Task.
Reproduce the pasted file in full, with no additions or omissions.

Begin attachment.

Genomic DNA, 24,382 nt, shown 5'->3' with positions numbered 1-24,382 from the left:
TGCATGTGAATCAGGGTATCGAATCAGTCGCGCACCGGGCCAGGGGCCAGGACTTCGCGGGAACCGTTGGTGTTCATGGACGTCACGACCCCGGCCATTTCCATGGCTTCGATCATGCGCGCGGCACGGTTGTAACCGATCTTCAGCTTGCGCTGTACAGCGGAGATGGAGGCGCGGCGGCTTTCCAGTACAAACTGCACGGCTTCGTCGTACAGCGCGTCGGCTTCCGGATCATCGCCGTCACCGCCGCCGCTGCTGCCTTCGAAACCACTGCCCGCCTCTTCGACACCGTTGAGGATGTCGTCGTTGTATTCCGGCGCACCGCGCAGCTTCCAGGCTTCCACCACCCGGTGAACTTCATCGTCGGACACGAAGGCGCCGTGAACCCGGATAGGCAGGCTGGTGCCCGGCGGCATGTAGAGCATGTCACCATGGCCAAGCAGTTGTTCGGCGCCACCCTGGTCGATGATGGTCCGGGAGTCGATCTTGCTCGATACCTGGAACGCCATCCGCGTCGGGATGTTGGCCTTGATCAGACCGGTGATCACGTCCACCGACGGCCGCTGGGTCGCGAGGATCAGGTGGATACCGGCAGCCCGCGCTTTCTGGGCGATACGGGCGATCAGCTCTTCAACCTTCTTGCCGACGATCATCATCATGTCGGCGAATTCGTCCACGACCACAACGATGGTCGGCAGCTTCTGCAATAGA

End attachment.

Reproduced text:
Genomic DNA, 24,382 nt, shown 5'->3' with positions numbered 1-24,382 from the left:
TGCATGTGAATCAGGGTATCGAATCAGTCGCGCACCGGGCCAGGGGCCAGGACTTCGCGGGAACCGTTGGTGTTCATGGACGTCACGACCCCGGCCATTTCCATGGCTTCGATCATGCGCGCGGCACGGTTGTAACCGATCTTCAGCTTGCGCTGTACAGCGGAGATGGAGGCGCGGCGGCTTTCCAGTACAAACTGCACGGCTTCGTCGTACAGCGCGTCGGCTTCCGGATCATCGCCGTCACCGCCGCCGCTGCTGCCTTCGAAACCACTGCCCGCCTCTTCGACACCGTTGAGGATGTCGTCGTTGTATTCCGGCGCACCGCGCAGCTTCCAGGCTTCCACCACCCGGTGAACTTCATCGTCGGACACGAAGGCGCCGTGAACCCGGATAGGCAGGCTGGTGCCCGGCGGCATGTAGAGCATGTCACCATGGCCAAGCAGTTGTTCGGCGCCACCCTGGTCGATGATGGTCCGGGAGTCGATCTTGCTCGATACCTGGAACGCCATCCGCGTCGGGATGTTGGCCTTGATCAGACCGGTGATCACGTCCACCGACGGCCGCTGGGTCGCGAGGATCAGGTGGATACCGGCAGCCCGCGCTTTCTGGGCGATACGGGCGATCAGCTCTTCAACCTTCTTGCCGACGATCATCATCATGTCGGCGAATTCGTCCACGACCACAACGATGGTCGGCAGCTTCTGCAATAGA